Grains are the lifeblood of kitchens and communities around the world. Find out how these staple foods are revolutionizing systems from those that take, to those that abundantly give.
Are you a grain grower or interested in becoming one? Learn more about ancient and heritage grain production in the Front Range and see data from the 2021 grain trials here.
Ancient and heritage grains are tasty and in demand. As a brand or small business-owner, find out how to buy these grains for your products and why they are important for your customers.
Interested in trying ancient and heritage grains? See where you can taste them in the Front Range, or learn how to cook with ancient and heritage varieties in your own kitchen.
The Grain Revival Guide is an evolving, holistic, and comprehensive collection of resources on the Front Range grain revival movement.
This guide will provide anyone from farmers, to buyers, to consumers, with the stories and science behind ancient and heritage grains, as well as offer resources on how to support the movement and participate in our growing, vibrant local grain economy.
The grain revival always starts with the seed. Farmers will save and swap ancient and heritage varieties that have adapted to the local climate and soils over time. This traditional practice, which is not practiced in the industrial agricultural system, helps to preserve biodiversity, farmer independence, flavor, and nutrition.
Farmers reintroduce ancient and heritage grains to the land by planting trial plots in their fields to observe which varieties will grow best. Harvest time rolls around when the grain crop dries, turning from green to brown. Traditionally, small-scale farmers would then harvest the grains using a sickle or scythe. Most farmers can now harvest grain using equipment like a combine.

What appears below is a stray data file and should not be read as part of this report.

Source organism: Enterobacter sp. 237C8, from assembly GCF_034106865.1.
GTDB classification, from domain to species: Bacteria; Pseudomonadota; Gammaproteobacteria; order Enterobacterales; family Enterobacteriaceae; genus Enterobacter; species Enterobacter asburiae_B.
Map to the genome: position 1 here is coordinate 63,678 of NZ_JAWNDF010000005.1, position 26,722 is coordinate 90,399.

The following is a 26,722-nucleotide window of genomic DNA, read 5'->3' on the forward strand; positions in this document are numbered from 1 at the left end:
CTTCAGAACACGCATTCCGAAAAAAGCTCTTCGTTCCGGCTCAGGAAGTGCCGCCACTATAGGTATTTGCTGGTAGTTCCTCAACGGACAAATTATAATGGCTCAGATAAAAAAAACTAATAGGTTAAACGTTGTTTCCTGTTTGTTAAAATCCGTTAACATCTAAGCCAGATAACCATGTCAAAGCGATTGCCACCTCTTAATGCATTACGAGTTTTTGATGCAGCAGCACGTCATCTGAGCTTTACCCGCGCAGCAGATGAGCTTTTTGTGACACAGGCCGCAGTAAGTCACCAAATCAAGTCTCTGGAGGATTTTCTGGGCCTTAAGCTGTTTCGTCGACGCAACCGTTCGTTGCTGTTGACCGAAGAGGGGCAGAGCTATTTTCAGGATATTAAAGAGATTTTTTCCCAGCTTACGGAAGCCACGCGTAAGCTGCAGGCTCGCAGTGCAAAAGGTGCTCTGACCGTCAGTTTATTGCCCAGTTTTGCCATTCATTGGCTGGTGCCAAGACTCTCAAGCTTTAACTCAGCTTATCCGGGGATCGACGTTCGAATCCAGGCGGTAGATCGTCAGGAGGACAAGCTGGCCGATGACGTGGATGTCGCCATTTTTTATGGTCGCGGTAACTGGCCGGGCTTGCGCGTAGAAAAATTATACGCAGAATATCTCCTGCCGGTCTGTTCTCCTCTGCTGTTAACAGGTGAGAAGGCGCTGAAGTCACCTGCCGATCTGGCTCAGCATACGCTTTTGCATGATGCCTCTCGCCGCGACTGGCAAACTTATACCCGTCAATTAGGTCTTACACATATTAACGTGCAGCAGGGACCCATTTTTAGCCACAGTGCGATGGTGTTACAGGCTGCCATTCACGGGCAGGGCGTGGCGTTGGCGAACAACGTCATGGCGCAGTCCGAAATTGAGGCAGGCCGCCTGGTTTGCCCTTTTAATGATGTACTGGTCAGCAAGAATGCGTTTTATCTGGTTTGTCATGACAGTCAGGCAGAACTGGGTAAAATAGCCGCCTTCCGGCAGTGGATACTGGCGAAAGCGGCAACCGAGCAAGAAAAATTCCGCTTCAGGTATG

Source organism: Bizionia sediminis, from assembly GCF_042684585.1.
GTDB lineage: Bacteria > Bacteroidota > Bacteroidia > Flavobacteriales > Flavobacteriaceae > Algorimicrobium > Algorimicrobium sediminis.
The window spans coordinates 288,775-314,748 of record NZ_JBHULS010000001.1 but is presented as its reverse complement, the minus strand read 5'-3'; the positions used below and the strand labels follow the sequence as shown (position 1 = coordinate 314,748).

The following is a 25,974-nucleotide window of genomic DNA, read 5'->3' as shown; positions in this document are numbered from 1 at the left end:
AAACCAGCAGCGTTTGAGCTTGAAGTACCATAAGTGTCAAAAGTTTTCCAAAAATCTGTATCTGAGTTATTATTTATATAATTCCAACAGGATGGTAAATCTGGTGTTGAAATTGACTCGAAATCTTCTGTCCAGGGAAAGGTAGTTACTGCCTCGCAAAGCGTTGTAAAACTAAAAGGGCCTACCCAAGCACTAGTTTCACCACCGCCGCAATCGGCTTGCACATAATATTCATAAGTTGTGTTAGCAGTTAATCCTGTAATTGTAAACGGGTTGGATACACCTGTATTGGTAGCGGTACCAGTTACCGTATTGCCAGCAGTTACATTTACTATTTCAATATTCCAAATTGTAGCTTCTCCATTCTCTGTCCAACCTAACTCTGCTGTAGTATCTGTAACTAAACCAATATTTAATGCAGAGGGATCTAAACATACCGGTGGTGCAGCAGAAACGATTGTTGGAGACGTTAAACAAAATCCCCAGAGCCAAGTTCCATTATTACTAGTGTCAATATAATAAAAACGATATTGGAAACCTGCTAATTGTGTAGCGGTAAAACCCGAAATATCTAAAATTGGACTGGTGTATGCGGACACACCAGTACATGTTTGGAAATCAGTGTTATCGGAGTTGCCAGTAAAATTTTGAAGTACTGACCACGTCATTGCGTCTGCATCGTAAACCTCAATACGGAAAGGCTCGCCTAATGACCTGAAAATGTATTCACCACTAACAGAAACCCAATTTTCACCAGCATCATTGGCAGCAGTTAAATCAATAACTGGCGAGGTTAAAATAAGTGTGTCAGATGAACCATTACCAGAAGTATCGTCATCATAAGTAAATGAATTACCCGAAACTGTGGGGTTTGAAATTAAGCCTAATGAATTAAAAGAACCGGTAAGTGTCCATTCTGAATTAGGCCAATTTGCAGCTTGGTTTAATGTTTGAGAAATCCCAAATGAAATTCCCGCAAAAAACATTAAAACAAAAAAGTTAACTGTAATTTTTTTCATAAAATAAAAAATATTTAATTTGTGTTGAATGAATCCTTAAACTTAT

After grain is harvested, it must be dried, cleaned and stored. The cleaning process removes gravel, soil, weeds, and anything else that may have mixed in with the crop during harvest. Cleaning can be done by hand using sieves, but the use of a clipper is more effective. Clippers are hard to come by in small to mid-size farming communities, so equipment sharing or cooperative ownership is often necessary.
Large totes or 50 pound bags of cleaned grain are distributed to local mills, where they are ground into flour using a stone mill, steel mill, or electric micro-mills. The grain’s bran and germ are left intact when milling fresh, whole grain flour, preserving all the essential vitamins, nutrients and oils. This results in a product far superior in flavor and nutrition to the all purpose flours that you’ll find in the supermarket today.
At the bakery, tried and tested blends of heritage flour are baked into breads, pastries, cookies and more. For people with gluten sensitivity, many of these products will be easier to digest than their mainstream counterparts thanks to the use of heritage, whole grain flours, and practices like natural fermentation (using a sourdough starter) to break down substances that are hard to digest in grains.
The journey ends and begins again each time we gather around a table. Whether it’s pizza, pasta, tortillas, or bread, food tastes better when it’s been grown in a way that stewards the land, supports the community, and nourishes our bodies. It tastes the absolute best when it’s shared in good company with the people who can tell its story.